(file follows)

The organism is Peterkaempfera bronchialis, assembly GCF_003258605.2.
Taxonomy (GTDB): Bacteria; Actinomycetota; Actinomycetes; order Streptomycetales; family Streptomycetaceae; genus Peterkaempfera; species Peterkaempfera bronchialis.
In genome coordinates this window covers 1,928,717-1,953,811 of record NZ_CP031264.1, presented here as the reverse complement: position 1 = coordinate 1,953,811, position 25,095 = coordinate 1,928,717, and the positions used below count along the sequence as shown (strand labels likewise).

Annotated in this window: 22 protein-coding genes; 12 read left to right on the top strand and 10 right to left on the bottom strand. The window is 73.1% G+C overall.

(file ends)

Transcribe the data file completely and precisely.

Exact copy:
The organism is Peterkaempfera bronchialis, assembly GCF_003258605.2.
Taxonomy (GTDB): Bacteria; Actinomycetota; Actinomycetes; order Streptomycetales; family Streptomycetaceae; genus Peterkaempfera; species Peterkaempfera bronchialis.
In genome coordinates this window covers 1,928,717-1,953,811 of record NZ_CP031264.1, presented here as the reverse complement: position 1 = coordinate 1,953,811, position 25,095 = coordinate 1,928,717, and the positions used below count along the sequence as shown (strand labels likewise).

Annotated in this window: 22 protein-coding genes; 12 read left to right on the top strand and 10 right to left on the bottom strand. The window is 73.1% G+C overall.